Sometimes it seems that in the arts there are two certainties: death and festivals. That’s one impression I took away from a recent visit to the festival-obsessed South Texas city of Austin, where South by Southwest (SXSW), a massive 25-year-old music event that has grown to encompass film and technology, garners worldwide attention every spring. SXSW was over by the time I arrived in late April, but no fewer than seven other fêtes were simmering: the Moontower Comedy & Oddity Fest, Austin Food and Wine festival, Austin Reggae Festival, Austin Psych Fest (celebrating psychedelic music), Texas Community Music Festival, Capital City Salsa Festival and No Pants Day Austin. While I kept my pants on, I took part in yet another jollification: Fusebox, a 12-day performance marathon featuring an abundance of hybrid work theatre, music, film and a line-up of culinary events called “Digestible Feats.”
In a city of so many festivals, why have another? On the opening page of Fusebox’s program booklet, a 155-page pocket compendium, festival artistic director Ron Berry responds conscientiously to devil’s advocates: “What sorts of things can festivals do that other events can’t do? What can our festival do that other festivals can’t or aren’t doing? How can we leverage the mechanism of ‘festival’ to discover new things about our city and the world?” he inquires in Socratic fashion.
This open kind of inquiry is a good indication of what Fusebox is all about: experimentation, conversation and innovation. “We encourage artists to break things,” Berry ventures. “Not just to do weird shit—which I like, too—but get at something more vital and alive.” His opening notes also include advice on speaking with strangers: “Please do this.”
Talking to strangers may sound like a deceptively simple suggestion. But so often at festivals, where colleagues from across the country and the globe catch up with each other and jockey for limited amounts of networking time, regular chitchat can be hard to come by. At these pressure-cookers, artists gather in one corner, presenters talk amongst themselves, and festival staffs, exhausted from long days of work, do their best to remain standing. For younger artists—not to mention audiences—this who’s talking-to-whom vibe can be rather isolating. But Fusebox manages to avoid this problem. With its mishmash of theatre, music, film and culinary programming, Fusebox attracts swaths of humanity keen on communicating across disciplinary borders.
Playwright Sibyl Kempson, who presented River of Gruel: The Requirement(s) of Narrow Approach(es) as part of Fusebox’s developmental “Machine Shop” series (more on that later), describes the ambience: “Everyone stands in the dirt eating snow cones and hashing it out until very late at night.” She points out how chatter at the festival hub—a raft of picnic tables on a craggy lawn beside an enormous empty warehouse, where bands played late into the night—“manages to cut through the mumbo-jumbo of posturing and one-upmanship and glad-handing and ‘hate-partying’ I’ve felt at other festivals. There is a feeling of real friendship and love about Fusebox. You really get to know other humans.”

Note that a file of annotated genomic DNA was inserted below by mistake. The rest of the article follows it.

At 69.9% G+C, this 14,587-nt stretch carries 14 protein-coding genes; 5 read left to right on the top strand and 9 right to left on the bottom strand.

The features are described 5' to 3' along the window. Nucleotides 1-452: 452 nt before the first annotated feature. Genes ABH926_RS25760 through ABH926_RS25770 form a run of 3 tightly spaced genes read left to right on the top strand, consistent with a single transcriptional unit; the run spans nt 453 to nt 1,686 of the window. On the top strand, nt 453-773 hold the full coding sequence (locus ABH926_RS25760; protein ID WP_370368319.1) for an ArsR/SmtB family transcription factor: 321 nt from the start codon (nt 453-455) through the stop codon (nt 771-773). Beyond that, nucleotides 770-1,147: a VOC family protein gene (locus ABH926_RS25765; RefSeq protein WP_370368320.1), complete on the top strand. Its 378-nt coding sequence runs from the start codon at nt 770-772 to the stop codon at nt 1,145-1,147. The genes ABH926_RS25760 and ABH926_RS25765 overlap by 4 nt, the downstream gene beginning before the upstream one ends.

She’s not just waxing poetic. True exchange was a major goal when Berry and a few colleagues began Fusebox in 2004. These founders wanted to address two primary concerns. “It felt like there was a lack of conversation between different art forms—even while running my own venue, conversations about art could be pretty siloed,” Berry says. Fusebox, he figured, would create a platform for dialogue about various art forms and their relationships to each other—and not just feel-good exchange vis-à-vis interdisciplinary work, but tough talk, too, especially during a series of art-focused meetings dubbed “Chewing the Fat.”
The Fusebox team was also interested in addressing the fact that while a lot of energy and momentum was being poured into Austin’s artistic scene, the majority of local work wasn’t traveling outside of the city (with the exception of a few groups like the 17-year-old Rude Mechanicals, which has found a place on national and international touring circuits). “Sometimes amazing things can happen in a vacuum,” Berry allows. “But for the long-term health and growth of any community, you also want to be engaging with the world of ideas beyond, and see what’s happening elsewhere.”
Fusebox’s current model imports U.S.-made and international work to Austin while also featuring shows and installations by local artists. The promise of such a balance attracts such artists as New York City-based Abigail Browde and Michael Silverstone, who presented This Great Country, an adaptation of Death of a Salesman, in this year’s Machine Shop series. “Having a mix of people keeps the festival focused on an even dialogue between foreign and local artists, as opposed to a hierarchy of out-of-towners swooping in to instruct the local-yokels in ‘how to make art,’” notes Browde. Their company, 600 Highwaymen, held six weeks of auditions in Austin to gather local performers for This Great Country. The show premiered in the still-functioning Lucky Lady Bingo Hall, just off Interstate-35, which cuts vertically through the city.